found that the conspiracy allegations leveled at these
defendants were impermissibly vague and conclusory and thus,
failed to state a claim for relief. The remaining claims were
found to be barred because the defendant prosecutors were
protected by absolute immunity.
Dowd, Gomez and the City now move to dismiss most of the
claims against them on the grounds that Dukes' criminal
conviction bars him from relitigating the lawfulness of his
arrest, prosecution, or imprisonment, and that the conspiracy
allegations are insufficient to support a claim for relief.
In addition, Dowd argues that he is absolutely immune from
civil liability arising out of his testimony at Dukes'
In determining whether an asserted defense is available to
defeat liability in a section 1983 action, the Court is
guided in large part by principles of common law. See Cameron
v. Fogarty, 806 F.2d 380, 386 (2d Cir. 1986), cert. denied,
481 U.S. 1016, 107 S.Ct. 1894, 95 L.Ed.2d 501 (1987).
In Cameron, the Second Circuit considered a challenge to a
section 1983 action alleging that defendant police officers
arrested and imprisoned the plaintiff without probable cause.
The court concluded that collateral estoppel could not be
applied to bar the action despite various rulings by the state
criminal trial court that evidence was seized incident to a
lawful arrest, and despite plaintiff's conviction of the
criminal charges, because the issue of probable cause to arrest
the plaintiff was not necessarily decided at the criminal
trial. Id. at 385. Without deciding whether the full faith and
credit clause, 28 U.S.C. § 1738, requires the recognition of
state law preclusionary rules other than res judicata and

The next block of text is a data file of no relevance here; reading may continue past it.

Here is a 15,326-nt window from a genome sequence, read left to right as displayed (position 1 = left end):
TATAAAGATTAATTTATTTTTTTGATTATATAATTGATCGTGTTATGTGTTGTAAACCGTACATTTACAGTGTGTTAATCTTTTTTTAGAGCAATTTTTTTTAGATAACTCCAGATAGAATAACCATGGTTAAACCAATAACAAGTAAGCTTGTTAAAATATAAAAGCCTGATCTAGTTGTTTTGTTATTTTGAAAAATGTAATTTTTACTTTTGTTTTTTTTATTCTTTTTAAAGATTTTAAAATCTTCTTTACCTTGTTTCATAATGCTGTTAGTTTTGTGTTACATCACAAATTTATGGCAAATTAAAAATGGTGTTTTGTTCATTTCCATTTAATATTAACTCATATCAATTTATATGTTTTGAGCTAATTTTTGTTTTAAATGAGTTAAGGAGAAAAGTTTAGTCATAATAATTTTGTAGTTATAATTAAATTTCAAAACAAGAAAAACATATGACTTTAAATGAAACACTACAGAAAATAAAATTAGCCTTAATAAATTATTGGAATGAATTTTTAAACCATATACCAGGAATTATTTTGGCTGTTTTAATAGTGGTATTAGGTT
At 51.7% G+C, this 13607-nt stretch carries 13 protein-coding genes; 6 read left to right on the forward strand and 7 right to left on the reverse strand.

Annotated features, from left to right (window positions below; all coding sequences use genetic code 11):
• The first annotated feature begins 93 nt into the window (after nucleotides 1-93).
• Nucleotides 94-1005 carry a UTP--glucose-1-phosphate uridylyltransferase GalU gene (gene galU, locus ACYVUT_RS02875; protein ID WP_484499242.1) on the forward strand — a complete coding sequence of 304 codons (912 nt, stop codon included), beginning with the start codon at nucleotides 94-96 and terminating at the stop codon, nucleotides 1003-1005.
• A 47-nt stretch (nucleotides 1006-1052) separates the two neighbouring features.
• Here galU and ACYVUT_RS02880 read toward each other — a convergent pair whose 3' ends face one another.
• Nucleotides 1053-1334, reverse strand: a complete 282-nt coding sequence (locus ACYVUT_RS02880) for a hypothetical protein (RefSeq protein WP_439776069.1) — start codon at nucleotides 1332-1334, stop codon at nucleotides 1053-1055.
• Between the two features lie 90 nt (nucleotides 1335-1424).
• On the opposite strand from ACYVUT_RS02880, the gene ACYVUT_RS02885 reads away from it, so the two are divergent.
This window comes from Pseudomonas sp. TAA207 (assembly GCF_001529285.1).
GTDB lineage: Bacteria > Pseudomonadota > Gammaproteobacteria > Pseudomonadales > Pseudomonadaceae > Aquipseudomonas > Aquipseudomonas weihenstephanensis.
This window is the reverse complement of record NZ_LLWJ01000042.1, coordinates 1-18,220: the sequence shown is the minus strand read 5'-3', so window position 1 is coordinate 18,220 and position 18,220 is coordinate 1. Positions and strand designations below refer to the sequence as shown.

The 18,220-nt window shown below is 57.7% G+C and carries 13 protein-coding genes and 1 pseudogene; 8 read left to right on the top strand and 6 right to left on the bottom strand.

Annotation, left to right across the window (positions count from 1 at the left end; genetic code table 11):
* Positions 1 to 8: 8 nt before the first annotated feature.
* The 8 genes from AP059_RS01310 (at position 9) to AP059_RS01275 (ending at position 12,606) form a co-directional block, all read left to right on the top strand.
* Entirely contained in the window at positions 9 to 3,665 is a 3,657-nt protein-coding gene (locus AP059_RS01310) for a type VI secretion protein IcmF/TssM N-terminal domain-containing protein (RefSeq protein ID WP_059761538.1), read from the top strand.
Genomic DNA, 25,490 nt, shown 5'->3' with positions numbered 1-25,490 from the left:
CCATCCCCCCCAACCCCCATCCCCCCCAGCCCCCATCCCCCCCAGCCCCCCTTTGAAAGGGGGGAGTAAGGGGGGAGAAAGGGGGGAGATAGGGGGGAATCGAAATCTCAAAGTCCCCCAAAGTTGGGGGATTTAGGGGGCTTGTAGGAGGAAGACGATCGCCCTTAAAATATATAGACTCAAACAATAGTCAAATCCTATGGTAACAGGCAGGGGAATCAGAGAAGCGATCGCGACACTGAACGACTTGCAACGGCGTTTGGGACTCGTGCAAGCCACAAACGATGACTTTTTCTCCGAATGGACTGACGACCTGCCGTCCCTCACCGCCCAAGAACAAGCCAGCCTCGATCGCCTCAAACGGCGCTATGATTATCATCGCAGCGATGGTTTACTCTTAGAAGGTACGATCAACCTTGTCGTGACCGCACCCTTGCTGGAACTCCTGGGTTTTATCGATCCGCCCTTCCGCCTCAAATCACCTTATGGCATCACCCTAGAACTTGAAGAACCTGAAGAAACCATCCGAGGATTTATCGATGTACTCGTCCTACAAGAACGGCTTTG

collateral estoppel,*fn2 the Second Circuit concluded that the
claims were barred under longstanding principles of common law.
Id. at 386.
A. Common Law Defense — Existence of Probable Cause
While the claims of false arrest, false imprisonment and
malicious prosecution are not identical, there is substantial
overlap among them, as "[c]ivil liability for false
imprisonment following arrest is governed by many of the same
principles that govern a claim of malicious prosecution."
Id. at 387.
A claim of false arrest or false imprisonment is premised
on a lack of probable cause for the arrest. Id. at 386; Unger
v. Cohen, 718 F. Supp. 185, 187 (S.D.N.Y. 1989). Similarly, in
an action for malicious prosecution, plaintiff must demonstrate
the absence of probable cause to arrest and that the
proceedings terminated in plaintiff's favor. Cameron v.
Fogarty, supra, 806 F.2d at 386. "It is abundantly clear that a
finding of probable cause will defeat state tort claims for
false arrest, false imprisonment and malicious prosecution,"
Zanghi v. Village of Old Brookville, 752 F.2d 42, 45 (2d Cir.
1985), and a conviction is viewed as establishing the existence
of probable cause. Cameron v. Fogarty, supra, 806 F.2d
at 387; Restatement (Second) of Torts ("Restatement") § 667(1)
(1976) ("Conviction of the accused . . . conclusively
establishes the existence of probable cause, unless the
conviction was obtained by fraud, perjury or other corrupt
Thus, the common law rule, "equally applicable to actions
asserting false arrest, false imprisonment, or malicious
prosecution, was and is that the plaintiff can under no
circumstances recover if he was convicted of the offense for
which he was arrested." Cameron v. Fogarty, supra, 806 F.2d at
387. See also Broughton v. State, 37 N.Y.2d 451, 458, 373
N YS.2d 87, 95,
335 N.E.2d 310, 315, cert. denied, 423 U.S. 929, 96 S.Ct. 277,
46 L.Ed.2d 257 (1975).
The Second Circuit summarized the reasoning behind applying
this common law rule in section 1983 actions as follows:
we conclude that the proper accommodation between
an individual's interest in preventing
unwarranted intrusions into his liberty and
society's interest in encouraging the
apprehension of criminals requires that § 1983
doctrine be deemed, in the absence of any
indication that Congress intended otherwise, to
incorporate the common-law principle that where law
enforcement officers have made an arrest, the
resulting conviction is a defense to a § 1983
action asserting that the arrest was made without
Cameron v. Fogarty, supra, 806 F.2d at 388-89.